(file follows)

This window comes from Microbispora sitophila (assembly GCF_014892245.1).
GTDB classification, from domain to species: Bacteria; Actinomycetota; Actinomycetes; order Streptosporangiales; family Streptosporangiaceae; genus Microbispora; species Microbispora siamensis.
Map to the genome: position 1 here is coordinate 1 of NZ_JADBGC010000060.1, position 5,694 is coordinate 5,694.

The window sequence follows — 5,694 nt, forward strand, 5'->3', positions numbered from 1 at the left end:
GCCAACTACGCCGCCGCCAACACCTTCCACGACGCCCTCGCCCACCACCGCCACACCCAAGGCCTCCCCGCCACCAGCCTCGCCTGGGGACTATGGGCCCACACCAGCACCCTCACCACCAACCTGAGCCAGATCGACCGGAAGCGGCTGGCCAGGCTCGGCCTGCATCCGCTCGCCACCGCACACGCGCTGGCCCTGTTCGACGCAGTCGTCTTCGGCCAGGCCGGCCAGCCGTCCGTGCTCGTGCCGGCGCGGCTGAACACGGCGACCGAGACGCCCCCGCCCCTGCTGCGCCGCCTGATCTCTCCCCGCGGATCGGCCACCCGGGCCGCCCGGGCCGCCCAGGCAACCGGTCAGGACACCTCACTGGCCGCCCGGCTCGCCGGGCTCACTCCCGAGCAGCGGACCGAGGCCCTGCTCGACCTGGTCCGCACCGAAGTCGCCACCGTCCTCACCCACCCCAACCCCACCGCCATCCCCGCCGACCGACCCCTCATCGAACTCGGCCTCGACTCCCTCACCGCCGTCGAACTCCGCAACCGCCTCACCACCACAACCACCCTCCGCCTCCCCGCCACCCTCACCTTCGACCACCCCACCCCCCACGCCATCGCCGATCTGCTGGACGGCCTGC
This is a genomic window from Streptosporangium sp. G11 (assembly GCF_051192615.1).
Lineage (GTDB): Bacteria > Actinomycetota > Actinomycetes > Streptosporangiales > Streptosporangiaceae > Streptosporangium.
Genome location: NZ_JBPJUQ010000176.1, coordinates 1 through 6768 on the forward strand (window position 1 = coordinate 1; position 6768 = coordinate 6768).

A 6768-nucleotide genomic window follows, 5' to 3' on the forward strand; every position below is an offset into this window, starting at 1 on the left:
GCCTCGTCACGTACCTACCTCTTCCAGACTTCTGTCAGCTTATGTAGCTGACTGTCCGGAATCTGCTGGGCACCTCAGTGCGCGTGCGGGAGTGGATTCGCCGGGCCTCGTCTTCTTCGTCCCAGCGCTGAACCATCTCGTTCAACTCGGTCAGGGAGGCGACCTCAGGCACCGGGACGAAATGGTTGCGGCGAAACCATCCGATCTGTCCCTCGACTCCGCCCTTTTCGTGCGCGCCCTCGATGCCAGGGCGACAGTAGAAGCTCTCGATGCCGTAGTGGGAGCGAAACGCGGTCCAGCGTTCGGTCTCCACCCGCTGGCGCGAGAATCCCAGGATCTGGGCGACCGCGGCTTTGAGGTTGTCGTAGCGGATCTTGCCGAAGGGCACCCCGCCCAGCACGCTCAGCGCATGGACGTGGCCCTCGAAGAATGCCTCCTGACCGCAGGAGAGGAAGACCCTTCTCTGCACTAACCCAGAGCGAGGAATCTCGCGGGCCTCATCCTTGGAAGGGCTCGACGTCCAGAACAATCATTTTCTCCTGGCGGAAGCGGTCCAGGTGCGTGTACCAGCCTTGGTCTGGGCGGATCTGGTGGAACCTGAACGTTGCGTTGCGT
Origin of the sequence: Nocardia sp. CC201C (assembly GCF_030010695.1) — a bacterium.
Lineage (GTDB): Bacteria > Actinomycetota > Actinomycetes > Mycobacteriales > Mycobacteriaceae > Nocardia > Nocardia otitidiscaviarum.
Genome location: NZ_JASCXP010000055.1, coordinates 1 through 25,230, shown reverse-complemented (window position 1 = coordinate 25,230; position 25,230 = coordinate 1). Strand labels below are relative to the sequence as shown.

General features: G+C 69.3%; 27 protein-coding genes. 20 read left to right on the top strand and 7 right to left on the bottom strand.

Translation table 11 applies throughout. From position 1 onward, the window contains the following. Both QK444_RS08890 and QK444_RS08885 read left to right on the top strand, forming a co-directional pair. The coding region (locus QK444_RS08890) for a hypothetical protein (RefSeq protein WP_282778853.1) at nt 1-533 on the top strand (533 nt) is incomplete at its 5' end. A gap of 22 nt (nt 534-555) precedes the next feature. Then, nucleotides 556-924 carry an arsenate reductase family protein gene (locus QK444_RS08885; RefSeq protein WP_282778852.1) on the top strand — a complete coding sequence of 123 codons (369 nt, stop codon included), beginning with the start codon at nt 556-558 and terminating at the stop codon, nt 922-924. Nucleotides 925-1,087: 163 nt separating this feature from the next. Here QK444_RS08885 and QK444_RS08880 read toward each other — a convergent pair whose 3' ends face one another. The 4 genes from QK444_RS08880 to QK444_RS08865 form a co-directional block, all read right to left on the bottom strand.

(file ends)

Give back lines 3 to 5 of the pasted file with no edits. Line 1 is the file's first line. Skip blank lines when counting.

Map to the genome: position 1 here is coordinate 1 of NZ_JADBGC010000060.1, position 5,694 is coordinate 5,694.

The window sequence follows — 5,694 nt, forward strand, 5'->3', positions numbered from 1 at the left end:
GCCAACTACGCCGCCGCCAACACCTTCCACGACGCCCTCGCCCACCACCGCCACACCCAAGGCCTCCCCGCCACCAGCCTCGCCTGGGGACTATGGGCCCACACCAGCACCCTCACCACCAACCTGAGCCAGATCGACCGGAAGCGGCTGGCCAGGCTCGGCCTGCATCCGCTCGCCACCGCACACGCGCTGGCCCTGTTCGACGCAGTCGTCTTCGGCCAGGCCGGCCAGCCGTCCGTGCTCGTGCCGGCGCGGCTGAACACGGCGACCGAGACGCCCCCGCCCCTGCTGCGCCGCCTGATCTCTCCCCGCGGATCGGCCACCCGGGCCGCCCGGGCCGCCCAGGCAACCGGTCAGGACACCTCACTGGCCGCCCGGCTCGCCGGGCTCACTCCCGAGCAGCGGACCGAGGCCCTGCTCGACCTGGTCCGCACCGAAGTCGCCACCGTCCTCACCCACCCCAACCCCACCGCCATCCCCGCCGACCGACCCCTCATCGAACTCGGCCTCGACTCCCTCACCGCCGTCGAACTCCGCAACCGCCTCACCACCACAACCACCCTCCGCCTCCCCGCCACCCTCACCTTCGACCACCCCACCCCCCACGCCATCGCCGATCTGCTGGACGGCCTGC